The changes in the general health and lifestyle characteristics at baseline and follow-up over time showed in Table 1. Overall, total general health was worse than baseline, in which the percentage of good health status decreased from 37.35% to 32.93% [14]. Participants’ emotional status became more stable due to the unhappy status dropping from 14.46% to 10.00%, whereas the ordinary proportion rose from 38.15% to 45.45%. A greater number of participants became housewives or retired at follow-up (44.58% versus 30.93%) compared to baseline. About 73 (29.32%) experienced menopause over the 4-year follow-up time. More than half (64.3%) of them had regular habits of exercise, which was higher than 51.00% at baseline. All participants had an assessment report including diagnosed TCMC types and TCM diet regimen for improving their health. Therefore, lifestyle characteristics over 4 years were revealed in Table 2. Most of them (75.10%) did not follow the suggested diet regimen; 16.47% of the participants had followed around 2 years. During follow-up, ninety-four (37.75%) participants habitually used a TCM regimen, and most (68.09%) used the TCM regimen less than once a week.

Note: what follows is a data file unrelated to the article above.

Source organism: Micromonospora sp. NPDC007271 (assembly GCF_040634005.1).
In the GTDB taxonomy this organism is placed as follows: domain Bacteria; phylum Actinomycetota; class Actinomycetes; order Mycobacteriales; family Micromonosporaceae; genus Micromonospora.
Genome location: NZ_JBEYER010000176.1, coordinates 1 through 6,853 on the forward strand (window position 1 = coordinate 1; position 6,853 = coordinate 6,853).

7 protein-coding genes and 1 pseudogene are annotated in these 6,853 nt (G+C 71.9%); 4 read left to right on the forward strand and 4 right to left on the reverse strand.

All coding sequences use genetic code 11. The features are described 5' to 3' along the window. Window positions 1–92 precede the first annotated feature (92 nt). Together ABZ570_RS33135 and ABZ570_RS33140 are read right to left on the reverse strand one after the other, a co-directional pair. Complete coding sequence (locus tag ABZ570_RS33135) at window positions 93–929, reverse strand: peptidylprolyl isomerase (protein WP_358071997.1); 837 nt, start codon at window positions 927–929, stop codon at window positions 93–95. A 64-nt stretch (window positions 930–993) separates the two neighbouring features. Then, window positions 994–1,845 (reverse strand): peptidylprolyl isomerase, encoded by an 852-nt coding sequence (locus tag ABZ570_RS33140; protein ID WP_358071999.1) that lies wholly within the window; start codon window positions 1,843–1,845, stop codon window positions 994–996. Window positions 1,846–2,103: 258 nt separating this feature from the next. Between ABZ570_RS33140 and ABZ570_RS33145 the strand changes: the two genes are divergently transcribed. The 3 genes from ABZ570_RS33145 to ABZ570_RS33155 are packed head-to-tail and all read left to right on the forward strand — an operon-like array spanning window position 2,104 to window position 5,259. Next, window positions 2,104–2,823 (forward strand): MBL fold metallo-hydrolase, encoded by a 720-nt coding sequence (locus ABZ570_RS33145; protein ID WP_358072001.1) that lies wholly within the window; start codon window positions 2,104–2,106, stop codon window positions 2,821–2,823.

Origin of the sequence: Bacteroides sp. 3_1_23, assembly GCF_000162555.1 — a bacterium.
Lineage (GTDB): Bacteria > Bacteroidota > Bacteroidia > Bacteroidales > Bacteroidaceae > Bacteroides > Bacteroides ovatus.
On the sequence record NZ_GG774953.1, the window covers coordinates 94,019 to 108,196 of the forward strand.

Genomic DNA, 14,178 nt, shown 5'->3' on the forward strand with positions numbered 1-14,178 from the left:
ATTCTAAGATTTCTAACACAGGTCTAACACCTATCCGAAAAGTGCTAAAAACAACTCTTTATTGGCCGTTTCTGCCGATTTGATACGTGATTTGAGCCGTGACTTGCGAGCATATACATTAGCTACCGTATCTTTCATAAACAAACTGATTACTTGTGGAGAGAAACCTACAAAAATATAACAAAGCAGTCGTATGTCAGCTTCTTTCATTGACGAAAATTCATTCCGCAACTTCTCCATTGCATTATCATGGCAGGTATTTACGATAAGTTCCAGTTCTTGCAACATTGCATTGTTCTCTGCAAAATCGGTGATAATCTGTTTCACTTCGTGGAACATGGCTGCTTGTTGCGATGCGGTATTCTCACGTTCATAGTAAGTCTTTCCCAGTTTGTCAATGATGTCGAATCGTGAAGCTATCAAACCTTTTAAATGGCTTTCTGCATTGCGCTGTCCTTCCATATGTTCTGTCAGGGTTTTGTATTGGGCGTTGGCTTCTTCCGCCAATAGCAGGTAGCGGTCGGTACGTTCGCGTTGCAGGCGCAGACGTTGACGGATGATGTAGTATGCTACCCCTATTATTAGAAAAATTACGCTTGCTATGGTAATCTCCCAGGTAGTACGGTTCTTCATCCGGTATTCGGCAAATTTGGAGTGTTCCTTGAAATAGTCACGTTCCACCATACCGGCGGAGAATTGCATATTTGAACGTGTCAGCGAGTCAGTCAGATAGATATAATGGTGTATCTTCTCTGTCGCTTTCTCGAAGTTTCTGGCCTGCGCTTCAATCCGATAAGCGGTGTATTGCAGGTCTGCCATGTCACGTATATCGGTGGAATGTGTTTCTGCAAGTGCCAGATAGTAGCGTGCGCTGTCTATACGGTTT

Table 2. Lifestyle characteristics with a 4-year interval at follow-up (N=249)

Items

Follow-up N (%)

Ψ Follow to TCM regimen diet to improve health

Yes

41(16.47%)

No

187(75.10%)

Blank

21(8.43%)

Follow to diet regimen duration

 

Yes (0.5 -2 years)

24(9.64%)

Yes (2 -4 years)

17(6.83%)

No

187(75.10%)

Blank

21(8.43%)

a Usage TCM habit

 

Yes

94(37.75%)

No

133(53.41%)

Blank

22(8.84%)

Using TCM duration

 

≥ 7/week

4(4.26%)

3~6/week

13(13.83%)

1-2/week

13(13.83%)

≤ 1week

64(68.09%)

Ψ All the participants had an assessment report which included diagnosed TCMC types and diet regimen of TCM to improve their health or adjusted their unbalanced TCMC type by individuals, here were those who self-reported and followed this diet regimen.

a Definition for using TCM habits included those who took Chinese herbal prescriptions or received Chinses acupressure massage regular or before, with the duration from less than once a week to one time per day.

 

Diagnoses and Changes in the Distribution of TCMC Types